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How Do I Use Saline in a Nebulizer?

By S. Waddell
Updated Jun 04, 2024
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It’s normally pretty easy to use saline in a nebulizer, though to get started you’ll want to be sure to read the instructions that came with the device so that you know what you’re dealing with; taking a few steps to ensure the right solution proportions and volume can be helpful, too. Most nebulizers can be used with saline or inhaled medications, often interchangeably. Saline is a good option for people who want to try something natural, or who want a break from their medication for awhile without losing the benefits of a clearer airway. In most cases, you use saline the same way you’d use a medication, which is to say that you pour it into the device’s fluid receptacle and wait for the vapor. You can buy prepared solution or make your own, and it's important to thoroughly clean the machine after each use to prevent build-up.

Identify Your Nebulizer

A nebulizer is a device that changes a liquid solution into a vapor or mist for inhalation, and there are usually two varieties: the compressor type and the ultrasonic type. The ultrasonic type is generally faster and more efficient since it has no air compressor. This also makes it much quieter when it is running, though it tends to be more expensive, too. The two varieties take liquid in similar ways, though they have nuanced differences when it comes to how much to use, as well as how and where to put it.

In either scenario, you will typically use saline the same way you’d use a liquid medication. Taking a look at the instructions that came with your particular model is usually the best place to start. Manufacturers usually give guidelines when it comes to how the liquid should be used and any precautions that you need to take. If you can’t find your instruction booklet, you may be able to find a copy online. Your doctor or health provider may also be able to help.

Prepare the Solution

Once you’ve identified the specifics of your device, it’s time to get the saline ready. Saline solution can be purchased in many pharmacies and health food stores, but many people prefer to make their own. It is easy to do by mixing 1 teaspoon (about 5 mL) of ordinary table salt or sea salt with 1 quart (about 1L) of distilled water. Regular tap water is often a fine substitute if distilled water is not available, though this depends to a certain extent on its cleanliness.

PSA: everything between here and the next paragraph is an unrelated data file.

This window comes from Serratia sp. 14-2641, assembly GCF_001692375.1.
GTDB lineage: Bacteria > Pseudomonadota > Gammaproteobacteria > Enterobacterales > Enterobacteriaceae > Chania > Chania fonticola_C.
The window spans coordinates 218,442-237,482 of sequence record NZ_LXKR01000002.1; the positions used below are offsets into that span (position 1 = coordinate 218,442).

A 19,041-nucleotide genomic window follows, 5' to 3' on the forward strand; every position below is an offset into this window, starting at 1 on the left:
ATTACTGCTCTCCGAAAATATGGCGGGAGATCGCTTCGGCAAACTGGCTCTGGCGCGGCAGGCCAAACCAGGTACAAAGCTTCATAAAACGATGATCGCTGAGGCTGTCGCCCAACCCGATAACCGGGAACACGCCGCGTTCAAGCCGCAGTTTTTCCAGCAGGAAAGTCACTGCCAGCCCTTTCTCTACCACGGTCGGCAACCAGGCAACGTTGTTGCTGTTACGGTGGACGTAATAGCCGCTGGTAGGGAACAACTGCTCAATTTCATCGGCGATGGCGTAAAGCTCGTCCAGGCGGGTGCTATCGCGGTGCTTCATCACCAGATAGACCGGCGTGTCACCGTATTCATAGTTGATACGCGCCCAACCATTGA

Check Volume and Placement Accuracy

Next you’ll want to actually pour the solution into the machine, making sure that you’ve used neither too little nor too much. The nebulizer will probably have a cap in which to put the liquid, and you’ll pour it in the same way you would a prescription drug. In most cases there will also be a tube that runs from the solution chamber to the mouthpiece or mask, and you should be sure that it is connected properly and securely since this is how the saline mist will make it to your throat and lungs.

The use of saline in a nebulizer is well regarded as a safe and effective way to treat breathing difficulties. Many people also like it because it doesn’t usually have the side effects associated with prescription medications. Saline can easily be inhaled through the device’s mask or mouthpiece and it goes straight to the lungs, where it breaks up mucus so that the mucus can be coughed up. It moistens the nasal cavity, too, and relieves excessive coughing. In most cases it’s the moisture that provides the most immediate relief, even with only saline and no medicine.

Regular Maintenance and Cleaning

While getting relief is the most important goal, it’s important to clean and maintain the machine between uses to make sure it will continue operating properly. In most cases your nebulizer will have to be cleaned and dried well after every use. Using only saline will make this work easier, but doesn’t usually eliminate it. Medicines can be sticky, but salts can build up as deposits over time that can clog the tubes and passageways. Areas that are left moist, even only with water, are often good breeding grounds for bacteria, too.

What Does Inhaling Saline in a Nebulizer Treat?

Inhaling saline from a nebulizer is an effective treatment for clearing mucus, which can help people breathe a little bit better. It’s not specific to one illness or condition and can be used for almost anyone struggling with a mucus buildup or breathlessness. 

Most people who their doctor tells to utilize saline in their nebulizer are those who suffer from: 

  • Chronic Obstructive Pulmonary Disease (COPD)
  • Asthma
  • Cystic Fibrosis 
  • Bronchiectasis 
  • Other lung diseases

Some studies have shown that mild saline inhalation in babies can help reduce or prevent difficulty breathing and wheezing in infants with acute bronchiolitis.

Can a Nebulizer Saline Treatment Help COVID-19 Patients?

Since using saline in a nebulizer has been proven to assist people with various lung diseases and conditions, upon the recent COVID-19 pandemic, studies have started to see whether this treatment can be a viable option for those with the disease. 

More studies need to be conducted to see how well a nebulizer saline treatment will work for COVID-19 patients of varying severity, but there has been one study worth mentioning. 

In this study, the experimental treatment with an electrolyzed saline solution via a nebulizer produced no adverse side effects for those with COVID-19. This solution drastically reduced the symptoms and progression of the disease for non-disabled patients. 

How Often Should You Use Saline in a Nebulizer?

Depending on what you’re using saline in a nebulizer to treat, how often you should use it will vary. Most people are instructed to use saline in their nebulizer twice a day, 12 hours apart. While this is a general rule, you should always discuss proper use with your physician to ensure you’re using the treatment properly for it to be effective.